“The left-to-right semicircle gobbler was for sure an ultra-cautious bird,” he says. “Your best chance of killing him would have been when he moved below that flat. You could have done what I call ‘walking yelps,”—yock, yock, yock. Normally I don’t like to do much moving, but if you are sure that a gobbler won’t see you walking, that would be a good situation to try this tactic.

“The walking yelps show that the hen is still excited about hearing the gobbler, and that she has made some movement toward him, which is what happens naturally and what the gobbler expects to happen,” Gulvas continues. “Another positive of this tactic is that every other gobbler in the nearby area will also have heard you and the first gobbler. This could result in a satellite tom coming to your position, which wouldn’t be bad at all.”

Bruce Ingram Curveball Toms, hunter walking and calling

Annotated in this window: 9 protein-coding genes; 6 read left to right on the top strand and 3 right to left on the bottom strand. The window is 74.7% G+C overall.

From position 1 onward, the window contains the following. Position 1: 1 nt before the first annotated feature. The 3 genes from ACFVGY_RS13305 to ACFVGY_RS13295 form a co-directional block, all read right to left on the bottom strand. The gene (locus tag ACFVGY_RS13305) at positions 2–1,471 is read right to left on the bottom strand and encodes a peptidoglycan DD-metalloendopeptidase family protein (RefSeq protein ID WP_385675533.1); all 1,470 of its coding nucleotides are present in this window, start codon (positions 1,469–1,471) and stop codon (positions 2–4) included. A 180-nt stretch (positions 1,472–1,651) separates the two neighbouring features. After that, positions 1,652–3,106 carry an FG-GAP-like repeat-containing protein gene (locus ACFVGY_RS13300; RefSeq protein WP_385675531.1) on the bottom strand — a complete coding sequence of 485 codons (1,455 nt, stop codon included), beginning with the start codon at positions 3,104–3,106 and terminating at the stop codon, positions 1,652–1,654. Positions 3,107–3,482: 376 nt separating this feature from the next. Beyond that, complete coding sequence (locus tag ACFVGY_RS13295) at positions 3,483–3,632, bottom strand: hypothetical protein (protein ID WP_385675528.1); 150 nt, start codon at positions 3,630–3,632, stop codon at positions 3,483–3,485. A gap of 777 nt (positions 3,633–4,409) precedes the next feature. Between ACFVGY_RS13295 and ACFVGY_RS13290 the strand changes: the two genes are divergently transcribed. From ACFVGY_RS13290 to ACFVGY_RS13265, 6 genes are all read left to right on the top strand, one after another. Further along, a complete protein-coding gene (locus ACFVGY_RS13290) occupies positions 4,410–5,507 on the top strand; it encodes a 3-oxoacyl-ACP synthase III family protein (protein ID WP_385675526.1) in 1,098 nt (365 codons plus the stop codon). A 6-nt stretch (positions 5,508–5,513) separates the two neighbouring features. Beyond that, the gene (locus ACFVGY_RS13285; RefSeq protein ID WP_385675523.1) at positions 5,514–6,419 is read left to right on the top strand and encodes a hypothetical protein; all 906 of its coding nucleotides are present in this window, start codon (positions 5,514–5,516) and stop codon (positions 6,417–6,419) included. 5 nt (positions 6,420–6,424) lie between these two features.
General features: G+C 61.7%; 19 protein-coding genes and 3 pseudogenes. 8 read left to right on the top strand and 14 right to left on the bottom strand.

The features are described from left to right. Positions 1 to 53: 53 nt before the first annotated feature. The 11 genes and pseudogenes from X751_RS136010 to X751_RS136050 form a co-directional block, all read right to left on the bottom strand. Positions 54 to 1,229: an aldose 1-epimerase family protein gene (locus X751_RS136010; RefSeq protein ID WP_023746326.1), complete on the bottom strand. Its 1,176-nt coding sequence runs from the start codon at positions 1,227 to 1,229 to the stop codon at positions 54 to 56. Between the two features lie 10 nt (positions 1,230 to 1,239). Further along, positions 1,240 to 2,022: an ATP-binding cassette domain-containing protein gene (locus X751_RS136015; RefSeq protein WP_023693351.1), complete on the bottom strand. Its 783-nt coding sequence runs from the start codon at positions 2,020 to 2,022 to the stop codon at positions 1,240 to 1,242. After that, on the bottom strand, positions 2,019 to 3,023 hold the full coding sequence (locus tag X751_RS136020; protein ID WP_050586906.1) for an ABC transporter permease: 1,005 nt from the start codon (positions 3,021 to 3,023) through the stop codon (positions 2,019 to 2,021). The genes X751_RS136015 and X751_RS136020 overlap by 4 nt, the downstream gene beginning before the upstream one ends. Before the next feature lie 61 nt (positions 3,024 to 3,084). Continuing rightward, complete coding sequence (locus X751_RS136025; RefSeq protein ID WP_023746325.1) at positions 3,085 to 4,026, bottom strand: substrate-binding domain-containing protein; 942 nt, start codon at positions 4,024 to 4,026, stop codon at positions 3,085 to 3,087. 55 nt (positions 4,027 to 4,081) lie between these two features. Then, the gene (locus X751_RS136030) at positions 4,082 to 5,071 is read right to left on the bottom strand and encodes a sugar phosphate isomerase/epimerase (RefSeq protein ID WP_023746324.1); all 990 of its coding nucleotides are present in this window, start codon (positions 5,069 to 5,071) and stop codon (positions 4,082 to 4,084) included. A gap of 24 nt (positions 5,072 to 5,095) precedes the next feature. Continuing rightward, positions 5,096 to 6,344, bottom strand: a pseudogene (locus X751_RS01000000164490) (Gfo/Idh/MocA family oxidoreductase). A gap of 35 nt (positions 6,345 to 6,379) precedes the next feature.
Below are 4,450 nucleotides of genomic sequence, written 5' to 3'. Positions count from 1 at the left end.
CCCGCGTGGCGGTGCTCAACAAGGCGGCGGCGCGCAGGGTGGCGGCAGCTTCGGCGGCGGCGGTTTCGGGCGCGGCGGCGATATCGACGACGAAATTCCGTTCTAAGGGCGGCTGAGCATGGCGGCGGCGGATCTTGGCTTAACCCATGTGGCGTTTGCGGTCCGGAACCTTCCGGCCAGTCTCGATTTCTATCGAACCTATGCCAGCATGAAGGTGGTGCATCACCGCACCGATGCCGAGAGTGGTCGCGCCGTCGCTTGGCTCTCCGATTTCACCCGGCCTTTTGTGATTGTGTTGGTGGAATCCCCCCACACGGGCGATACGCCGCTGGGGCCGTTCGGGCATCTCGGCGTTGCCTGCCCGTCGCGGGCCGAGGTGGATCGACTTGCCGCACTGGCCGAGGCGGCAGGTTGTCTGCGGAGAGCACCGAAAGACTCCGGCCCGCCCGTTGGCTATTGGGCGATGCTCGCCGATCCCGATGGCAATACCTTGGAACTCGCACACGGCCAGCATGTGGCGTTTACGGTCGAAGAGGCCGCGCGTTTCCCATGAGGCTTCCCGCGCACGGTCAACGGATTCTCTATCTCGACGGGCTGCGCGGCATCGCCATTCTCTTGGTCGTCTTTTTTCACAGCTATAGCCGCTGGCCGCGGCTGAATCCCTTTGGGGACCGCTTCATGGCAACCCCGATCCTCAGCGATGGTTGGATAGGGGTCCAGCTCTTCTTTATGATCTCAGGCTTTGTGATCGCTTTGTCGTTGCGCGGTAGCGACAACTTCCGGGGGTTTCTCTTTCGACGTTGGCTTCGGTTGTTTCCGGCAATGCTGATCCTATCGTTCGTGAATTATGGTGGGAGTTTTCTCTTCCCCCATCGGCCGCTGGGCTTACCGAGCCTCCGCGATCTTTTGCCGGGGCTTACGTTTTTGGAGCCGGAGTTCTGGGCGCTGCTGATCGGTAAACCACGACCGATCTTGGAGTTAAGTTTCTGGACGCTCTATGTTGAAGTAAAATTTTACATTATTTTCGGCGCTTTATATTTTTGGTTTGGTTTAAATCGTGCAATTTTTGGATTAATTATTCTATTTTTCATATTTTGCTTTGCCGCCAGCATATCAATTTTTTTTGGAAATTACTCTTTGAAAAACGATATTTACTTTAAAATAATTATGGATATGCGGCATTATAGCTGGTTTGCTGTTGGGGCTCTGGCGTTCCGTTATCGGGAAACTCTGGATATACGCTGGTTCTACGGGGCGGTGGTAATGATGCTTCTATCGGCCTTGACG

Everything likes to eat turkeys, which is why they prefer to avoid thick cover where their chances of being ambushed are greater. (Photo by Bruce Ingram)

Once you’ve made your last walking yelp, don’t call at all and sit still for an hour or so, says Gulvas. Don’t be surprised to see a tom suddenly appear nearby.

Another frustrating aspect from last spring occurred later in the season when toms that had received hunting pressure from myself and others began staying longer on the roost and gobbling far less. The solution?

“Lots of people like to crowd a roost tree in situations like this, but I think that’s one of the worst things to do,” Gulvas says. “The reason a gobbler stays on the roost is because he can see a long way in any direction and watch for trouble. Set up far enough away so that he can’t see where you’re calling from. Make light tree yelps before dawn, make a fly-down cackle at dawn, then make nothing more than feeding purrs. At some point in the morning, his desire to mate should hopefully get the better of him.”

GET THE NEWSLETTER Join the List and Never Miss a Thing.

Recommended Articles

Recent Videos

Building on the success of the .350 Legend, Winchester releases a new straight-wall rifle cartridge for deer hunters loo...
Learn

Bass Crash Course: Shallow-Water Power Lures

Building on the success of the .350 Legend, Winchester releases a new straight-wall rifle cartridge for deer hunters loo...
Destinations

Minnesota Double Down: First Visit to New Farm Goes Perfectly